Bertram de Verdun

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A view of Bertram de Verdun's entry in Domesday Book

Bertram de Verdun was the name of several members of the Norman family of de Verdun, native of Avranchin.

According to the historian Mark Hagger, the de Verdun family lived lavishly in Normandy where they were minor land holders,[1] and after the Norman conquest of England they were granted land in England.

Bertram I de Verdun[edit]

Bertram I de Verdun appears in the Domesday Book (1086), holding the land and the manor of Farnham Royal in Buckinghamshire, held before the conquest by princess Goda of England. In Domesday Book, Bertram is said to have been in Normandy for William II's business, "duc est transmare in servicio regis", and appears in two charters of William de Saint-Calais, bishop of Durham, and King's chief advisor. Bertram's wife's name is unknown, but his son and heir was Bertram II de Verdun (? – c. 1129/30).

Bertram II de Verdun[edit]

Bertram II de Verdun continued to amass land in England, and by 1128 also had been granted land in Staffordshire and Leicestershire. Hagger suggests that he also had assumed an administrative position for Henry I, and was possibly sheriff of Yorkshire in 1100.

Bertram III de Verdun[edit]

Bertram III de Verdun coat of arms.

Bertram II's grandson was Bertram III de Verdun, one of the familiares of king Henry II. His parents are Norman de Verdun, son of Bertram II, and Lesceline de Clinton, daughter of Geoffrey de Clinton, chamberlain of king Henry I. Bertram would, in the course of his life, hold very high office. He married Maud the daughter of Robert de Ferrers 2nd Earl of Derby. Maud was a minor and it is unlikely that the marriage was ever consummated; in any event she died young without children. Soon after, Bertram married Rohese and they had eight children. Rohese's parentage is unknown, but some have postulated that she was Rohese de Salford. The hypothesis is likely have arisen from a suggestion that a Rose de Verdun who claimed seven virgates of land in Willen (Buckinghamshire) against Hugh de Salford in 1203[2] was possibly the daughter of Roger de Salford, who had died before then.[3] Bertram III de Verdun's widow Rohese is recorded as enjoying dower in Kirkby (Lincolnshire), Wiles (Buckinghamshire) and Lutterworth (Leicestershire)[4] The 'Wiles' that Hagger mentions is clearly 'Willen' in Buckinghamshire, and it appears subsequently to have descended with the de Verdun manor of Farnham Royal.[5] Another suggestion of the identity of Rohese is provided by Mark Hagger in a pedigree chart within the 1998 PhD that preceded his 2001 book on the de Verduns[6] - it shows Bertram III de Verdun’s 2nd wife’s name as Rohais d’Amundeville, but this is likely to have been a textual error, arising from Nicholas de Verdun’s daughter Roesia de Verdun’s daughter Matilda marrying 1stly John FitzAlan and after his death 2ndly Richard d’Amundeville. The suggestion that this was an error in the PhD may be confirmed by the fact that Hagger does not give Rohais's name as d'Amundeville in the updated pedigree chart or elsewhere in his later book.[7]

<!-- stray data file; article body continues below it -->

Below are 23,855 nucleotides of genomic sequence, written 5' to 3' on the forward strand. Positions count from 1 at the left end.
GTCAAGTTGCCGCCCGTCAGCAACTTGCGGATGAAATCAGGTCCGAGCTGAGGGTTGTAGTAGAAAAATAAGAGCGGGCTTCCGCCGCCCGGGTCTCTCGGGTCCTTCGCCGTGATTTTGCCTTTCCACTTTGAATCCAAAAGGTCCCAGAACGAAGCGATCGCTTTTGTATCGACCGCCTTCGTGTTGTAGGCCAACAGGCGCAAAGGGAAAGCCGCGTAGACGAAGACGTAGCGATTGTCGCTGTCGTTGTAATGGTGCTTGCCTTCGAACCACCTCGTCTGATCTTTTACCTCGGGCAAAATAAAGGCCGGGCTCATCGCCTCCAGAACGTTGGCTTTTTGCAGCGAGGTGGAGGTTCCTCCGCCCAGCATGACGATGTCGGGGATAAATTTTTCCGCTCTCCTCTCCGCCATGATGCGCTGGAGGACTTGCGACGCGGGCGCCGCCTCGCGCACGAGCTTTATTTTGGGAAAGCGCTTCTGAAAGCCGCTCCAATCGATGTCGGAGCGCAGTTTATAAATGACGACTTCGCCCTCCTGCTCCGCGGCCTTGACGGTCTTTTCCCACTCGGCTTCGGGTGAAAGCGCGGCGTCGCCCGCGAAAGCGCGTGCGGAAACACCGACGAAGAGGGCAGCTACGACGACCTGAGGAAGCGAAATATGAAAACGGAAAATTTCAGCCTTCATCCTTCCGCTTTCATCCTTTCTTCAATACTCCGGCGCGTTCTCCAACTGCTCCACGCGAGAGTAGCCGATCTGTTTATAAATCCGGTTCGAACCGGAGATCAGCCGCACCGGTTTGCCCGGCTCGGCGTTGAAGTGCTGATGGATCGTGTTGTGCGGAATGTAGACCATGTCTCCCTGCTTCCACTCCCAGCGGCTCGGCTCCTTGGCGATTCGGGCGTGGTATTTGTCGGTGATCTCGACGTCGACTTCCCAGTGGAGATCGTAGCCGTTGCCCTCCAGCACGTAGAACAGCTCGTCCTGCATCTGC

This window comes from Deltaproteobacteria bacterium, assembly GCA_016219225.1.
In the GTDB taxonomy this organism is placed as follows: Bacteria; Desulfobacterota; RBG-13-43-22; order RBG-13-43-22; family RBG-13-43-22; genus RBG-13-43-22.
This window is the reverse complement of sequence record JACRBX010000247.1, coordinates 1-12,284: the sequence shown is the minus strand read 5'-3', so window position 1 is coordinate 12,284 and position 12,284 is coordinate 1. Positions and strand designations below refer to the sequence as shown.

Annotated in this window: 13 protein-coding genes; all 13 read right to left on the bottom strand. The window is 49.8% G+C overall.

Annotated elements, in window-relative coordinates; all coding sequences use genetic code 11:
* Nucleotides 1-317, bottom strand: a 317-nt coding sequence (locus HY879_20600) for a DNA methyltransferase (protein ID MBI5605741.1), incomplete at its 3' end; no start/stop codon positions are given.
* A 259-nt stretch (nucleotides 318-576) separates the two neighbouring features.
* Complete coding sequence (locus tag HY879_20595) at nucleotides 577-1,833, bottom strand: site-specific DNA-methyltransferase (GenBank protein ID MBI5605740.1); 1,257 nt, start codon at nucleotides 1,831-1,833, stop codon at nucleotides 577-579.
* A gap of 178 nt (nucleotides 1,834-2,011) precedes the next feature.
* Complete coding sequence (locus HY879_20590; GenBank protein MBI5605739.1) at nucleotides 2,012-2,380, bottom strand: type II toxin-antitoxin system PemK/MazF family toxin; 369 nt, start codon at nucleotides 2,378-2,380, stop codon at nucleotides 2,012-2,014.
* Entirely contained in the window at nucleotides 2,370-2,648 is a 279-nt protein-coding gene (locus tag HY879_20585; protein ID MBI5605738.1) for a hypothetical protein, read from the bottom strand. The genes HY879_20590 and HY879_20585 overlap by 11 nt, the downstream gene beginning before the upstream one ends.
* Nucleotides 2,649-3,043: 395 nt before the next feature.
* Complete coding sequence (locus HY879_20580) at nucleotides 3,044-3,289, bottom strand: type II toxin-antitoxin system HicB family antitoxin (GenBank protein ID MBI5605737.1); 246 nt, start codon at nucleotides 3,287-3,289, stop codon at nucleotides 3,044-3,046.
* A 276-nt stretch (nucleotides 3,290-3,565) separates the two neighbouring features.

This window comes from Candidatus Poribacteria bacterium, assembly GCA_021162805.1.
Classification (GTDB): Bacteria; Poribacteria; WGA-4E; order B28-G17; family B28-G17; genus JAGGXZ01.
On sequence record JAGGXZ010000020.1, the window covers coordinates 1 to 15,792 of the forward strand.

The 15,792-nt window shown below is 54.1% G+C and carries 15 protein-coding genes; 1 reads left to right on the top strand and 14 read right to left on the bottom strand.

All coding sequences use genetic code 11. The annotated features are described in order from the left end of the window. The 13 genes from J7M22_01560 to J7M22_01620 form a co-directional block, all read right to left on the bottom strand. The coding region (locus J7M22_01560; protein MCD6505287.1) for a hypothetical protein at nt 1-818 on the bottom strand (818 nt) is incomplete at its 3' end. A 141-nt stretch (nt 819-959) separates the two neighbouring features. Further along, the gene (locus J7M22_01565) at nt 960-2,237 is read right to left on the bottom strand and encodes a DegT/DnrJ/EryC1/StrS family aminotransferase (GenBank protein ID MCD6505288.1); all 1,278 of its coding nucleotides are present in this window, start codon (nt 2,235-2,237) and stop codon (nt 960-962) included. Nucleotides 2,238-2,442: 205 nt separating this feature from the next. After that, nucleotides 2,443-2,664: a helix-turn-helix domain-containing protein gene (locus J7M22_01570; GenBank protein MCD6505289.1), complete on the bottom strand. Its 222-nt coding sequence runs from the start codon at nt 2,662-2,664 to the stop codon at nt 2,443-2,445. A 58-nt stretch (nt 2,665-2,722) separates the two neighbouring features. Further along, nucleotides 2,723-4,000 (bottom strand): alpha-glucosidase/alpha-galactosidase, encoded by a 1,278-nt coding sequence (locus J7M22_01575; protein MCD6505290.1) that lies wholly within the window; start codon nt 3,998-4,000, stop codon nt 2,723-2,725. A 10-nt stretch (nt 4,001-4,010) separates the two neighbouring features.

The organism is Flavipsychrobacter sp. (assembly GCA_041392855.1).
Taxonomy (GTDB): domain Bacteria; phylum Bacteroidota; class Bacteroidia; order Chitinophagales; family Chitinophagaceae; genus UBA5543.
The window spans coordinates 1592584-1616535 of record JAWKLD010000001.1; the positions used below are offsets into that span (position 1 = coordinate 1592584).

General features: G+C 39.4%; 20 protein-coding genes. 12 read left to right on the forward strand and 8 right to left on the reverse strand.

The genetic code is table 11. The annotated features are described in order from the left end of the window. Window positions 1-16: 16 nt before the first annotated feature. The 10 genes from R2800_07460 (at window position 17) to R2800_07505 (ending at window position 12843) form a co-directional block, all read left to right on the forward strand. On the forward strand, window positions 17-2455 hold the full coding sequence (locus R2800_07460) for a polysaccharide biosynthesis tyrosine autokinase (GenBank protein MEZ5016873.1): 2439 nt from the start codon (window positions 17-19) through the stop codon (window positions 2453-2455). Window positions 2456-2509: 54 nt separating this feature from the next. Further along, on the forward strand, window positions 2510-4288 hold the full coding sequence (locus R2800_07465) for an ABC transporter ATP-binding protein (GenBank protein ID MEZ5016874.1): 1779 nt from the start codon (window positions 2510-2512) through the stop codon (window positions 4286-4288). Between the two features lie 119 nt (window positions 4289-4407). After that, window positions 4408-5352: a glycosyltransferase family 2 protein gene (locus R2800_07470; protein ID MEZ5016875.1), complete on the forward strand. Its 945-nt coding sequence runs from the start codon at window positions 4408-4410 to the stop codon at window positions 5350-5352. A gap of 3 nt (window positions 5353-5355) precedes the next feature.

In "The Origins of Some Anglo-Norman Families", it could be read : "In 1166 Bertram de Verdun held two knights' fees in chief. In a return of the knights of Le Mont St-Michel in 1172 there is the entry "Radulfus de Fulgeriis debet unum militem de medietate de Buillun et de Chavei et de quadam parte Olivi. Istud autem servicium debet facere pro eo Bertramnus de Verdum, filius Normanni." The places are Bouillon (Manche, arr. Avranches, cant. Granville) and Chavoy (arr. and cant. Avranches).[8]" The third place is very likely Lolif, (Olivi in Latin, close to Avranches).

In 1168 William Basset of Sapcote was Sheriff of Warwickshire and was accused of misappropriation of treasury monies. Bertram, who was at that time with the king in Caen, was sent, together with Richard de Humet, to investigate with the result that Bertram was in 1169 given the dual shrievalty of Warwickshire and Leicestershire in Basset's place. Four years later he rebuilt in stone his house at Alton, which had, up to that time, been little more than a wooden hall. In 1179 Bertram founded the Cistercian abbey of Croxden in Staffordshire, where settled monks from abbey of Aunay in Normandy.

At the beginning of the reign of Henry II a papal bull had been obtained authorizing the King to conquer Ireland and bring the Irish church in line with the rest of Europe. Henry had not found the time to act upon it but, in 1169, Dermot MacMurrough, the expelled king of Leinster, together with Richard FitzGilbert (Strongbow) Earl of Pembroke and Clare landed in Ireland. Dublin was taken and held against both Norse and Irish attacks. Henry II decided to go to Ireland to clarify his own position as Strongbow's liege Lord. Bertram de Verdun was appointed Seneschal for the undertaking, that is to say he was responsible for provisions and stores. The expedition left for Waterford on October 16, 1171. Further to this campaign, Bertram was granted by king of land in Louth, north of Ireland, where he held the towns of Drogheda-in-Uriel and Dundalk and several castles.

From 1172 Bertram was one of the king's "Justices in Eyre" (circuit judges) along with William Basset. Later, in 1175, he became one of the regular members of the Curia Regis.